APPELLATE COURT OF ILLINOIS, FIRST DISTRICT, FIRST DIVISION
556 N.E.2d 539, 198 Ill. App. 3d 766, 144 Ill. Dec. 861 1989.IL.1864
Appeal from the Circuit Court of Cook County; the Hon. Stephen R. Schiller, Judge, presiding.
PRESIDING JUSTICE MANNING delivered the opinion of the court. CAMPBELL and QUINLAN, JJ., concur.
DECISION OF THE COURT DELIVERED BY THE HONORABLE JUDGE MANNING
The defendant, Lonza Holmes, was indicted in the circuit court of Cook County for murder (Ill. Rev. Stat. 1985, ch. 38, par. 9-1(a)), home invasion (Ill. Rev. Stat. 1985, ch. 38, par. 12-11(a)(2)), robbery (Ill. Rev. Stat. 1985, ch. 38, par. 18-1(a)), armed robbery (Ill. Rev. Stat. 1985, ch. 38, par. 18-2(a)), and residential burglary (Ill. Rev. Stat. 1985, ch. 38, par. 19-3). Following a bench trial the defendant was found guilty of voluntary manslaughter (Ill. Rev. Stat. 1985, ch. 38, par. 9-2), and not guilty of home invasion, robbery, armed robbery and residential burglary. Thereafter, the defendant was sentenced to 10 years' imprisonment in the Illinois Department of Corrections.
On appeal, defendant alleges that: (1) his fourth amendment rights were violated when he was arrested without probable cause; (2) the trial court erred in its finding that the defendant's statements were voluntary and in its denial of the defendant's motion to suppress the evidence derived from an illegal arrest; and (3) he was denied a fair sentencing hearing when the trial court improperly considered a "victim impact letter" written by the victim's mother.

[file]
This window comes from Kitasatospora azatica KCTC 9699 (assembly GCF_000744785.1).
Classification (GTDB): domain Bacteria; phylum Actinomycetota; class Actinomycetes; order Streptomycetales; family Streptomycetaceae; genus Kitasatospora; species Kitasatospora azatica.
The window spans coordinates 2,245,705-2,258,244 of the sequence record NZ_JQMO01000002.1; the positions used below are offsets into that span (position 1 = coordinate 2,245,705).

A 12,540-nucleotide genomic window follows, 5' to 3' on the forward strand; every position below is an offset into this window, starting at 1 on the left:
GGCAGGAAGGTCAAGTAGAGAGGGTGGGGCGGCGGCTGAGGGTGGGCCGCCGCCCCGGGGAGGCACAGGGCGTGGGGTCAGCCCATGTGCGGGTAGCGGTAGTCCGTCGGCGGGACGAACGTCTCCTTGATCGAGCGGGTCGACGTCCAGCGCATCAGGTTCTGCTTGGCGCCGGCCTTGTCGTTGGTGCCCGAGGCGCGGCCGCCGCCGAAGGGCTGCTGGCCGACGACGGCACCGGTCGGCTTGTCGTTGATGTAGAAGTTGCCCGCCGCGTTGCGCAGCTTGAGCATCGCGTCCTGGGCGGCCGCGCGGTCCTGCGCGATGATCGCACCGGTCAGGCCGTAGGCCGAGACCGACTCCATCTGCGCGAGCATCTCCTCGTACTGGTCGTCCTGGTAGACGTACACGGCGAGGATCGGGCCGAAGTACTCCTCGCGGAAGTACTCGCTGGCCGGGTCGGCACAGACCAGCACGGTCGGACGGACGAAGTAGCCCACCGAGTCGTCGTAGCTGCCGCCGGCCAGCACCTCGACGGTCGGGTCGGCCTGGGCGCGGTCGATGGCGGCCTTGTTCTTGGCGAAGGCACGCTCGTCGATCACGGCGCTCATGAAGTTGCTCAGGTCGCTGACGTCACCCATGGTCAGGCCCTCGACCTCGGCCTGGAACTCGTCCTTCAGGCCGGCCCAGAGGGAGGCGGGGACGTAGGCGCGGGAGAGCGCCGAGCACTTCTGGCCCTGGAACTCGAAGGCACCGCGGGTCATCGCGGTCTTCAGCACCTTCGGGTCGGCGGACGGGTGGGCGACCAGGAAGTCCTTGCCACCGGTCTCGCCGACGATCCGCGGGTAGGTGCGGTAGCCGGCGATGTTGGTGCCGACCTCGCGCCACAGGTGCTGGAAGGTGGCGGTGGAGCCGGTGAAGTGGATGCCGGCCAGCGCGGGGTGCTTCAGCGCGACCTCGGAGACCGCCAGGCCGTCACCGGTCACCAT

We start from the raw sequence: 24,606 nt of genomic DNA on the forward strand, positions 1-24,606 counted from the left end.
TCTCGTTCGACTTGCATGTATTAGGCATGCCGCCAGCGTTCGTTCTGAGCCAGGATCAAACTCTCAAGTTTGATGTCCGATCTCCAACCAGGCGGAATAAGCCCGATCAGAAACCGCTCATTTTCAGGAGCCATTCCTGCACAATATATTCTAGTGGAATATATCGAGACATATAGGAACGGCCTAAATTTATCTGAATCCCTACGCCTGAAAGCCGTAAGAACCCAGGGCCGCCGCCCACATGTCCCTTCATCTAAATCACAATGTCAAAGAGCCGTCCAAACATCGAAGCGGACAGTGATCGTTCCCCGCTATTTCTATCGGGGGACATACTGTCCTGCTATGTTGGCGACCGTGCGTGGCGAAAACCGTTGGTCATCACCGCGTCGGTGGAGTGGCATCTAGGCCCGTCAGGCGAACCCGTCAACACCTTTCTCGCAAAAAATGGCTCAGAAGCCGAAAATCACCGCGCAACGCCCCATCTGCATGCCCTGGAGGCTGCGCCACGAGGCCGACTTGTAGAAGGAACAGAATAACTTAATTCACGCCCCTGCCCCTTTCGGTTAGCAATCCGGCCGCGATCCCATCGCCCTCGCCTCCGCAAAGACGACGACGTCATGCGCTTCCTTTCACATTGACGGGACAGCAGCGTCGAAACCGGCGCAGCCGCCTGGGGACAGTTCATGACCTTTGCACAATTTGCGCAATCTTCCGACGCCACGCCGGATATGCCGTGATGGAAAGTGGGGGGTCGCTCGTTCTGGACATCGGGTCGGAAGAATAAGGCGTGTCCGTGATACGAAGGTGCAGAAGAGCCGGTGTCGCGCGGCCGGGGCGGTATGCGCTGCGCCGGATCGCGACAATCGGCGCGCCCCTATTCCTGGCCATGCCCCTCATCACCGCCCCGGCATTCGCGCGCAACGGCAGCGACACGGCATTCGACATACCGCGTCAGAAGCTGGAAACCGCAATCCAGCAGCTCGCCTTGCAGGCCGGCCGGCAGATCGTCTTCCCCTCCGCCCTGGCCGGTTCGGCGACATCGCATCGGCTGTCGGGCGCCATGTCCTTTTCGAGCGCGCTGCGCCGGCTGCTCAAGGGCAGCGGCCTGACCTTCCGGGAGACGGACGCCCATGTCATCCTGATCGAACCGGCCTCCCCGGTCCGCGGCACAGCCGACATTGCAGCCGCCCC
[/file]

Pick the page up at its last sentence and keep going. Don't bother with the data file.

Detective Frank Glynn testified at a suppression hearing that on May 30, 1985, he, along with Detectives George Baslie, Jack Hines and Sammy Lacey, was investigating the death of David Ward (deceased). While at the scene of the murder, which occurred at David Ward's home, Detectives Glynn and Baslie observed the deceased lying facedown in a pool of blood with head injuries and one of his feet touching the front door. His pockets were turned "inside out," and he was wearing a smashed watch with the time stopped at 1:10. Detective Glynn also noticed a box of Newport cigarettes and two ashtrays containing Tareyton 100's and Newport cigarette butts on the couch. Subsequent to examining the scene of the incident, Detective Baslie spoke with Brian Simms and Jack Anderson, neighbors of the deceased, who informed him that they saw the deceased with the defendant at 9 p.m. and 2 a.m., respectively. Detectives Glynn and Baslie then walked to the defendant's house, where it was verified by the defendant's mother, Ora Lee Holmes, and his brother, Edward Holmes, that the defendant had been with the deceased on the previous evening. Since the defendant was not at home at that time, Detective Glynn left his card and requested that the defendant either call or come to the police station for questioning. At approximately 9:30 p.m., Detective Glynn received a telephone call informing him that the defendant was now at home. Upon their arrival at the defendant's home, the detectives explained to the defendant that they were investigating the death of David Ward and asked the defendant to come to the Area 2 police station. The defendant stated that he did not have a ride. Therefore, he accompanied the detectives to Area 2.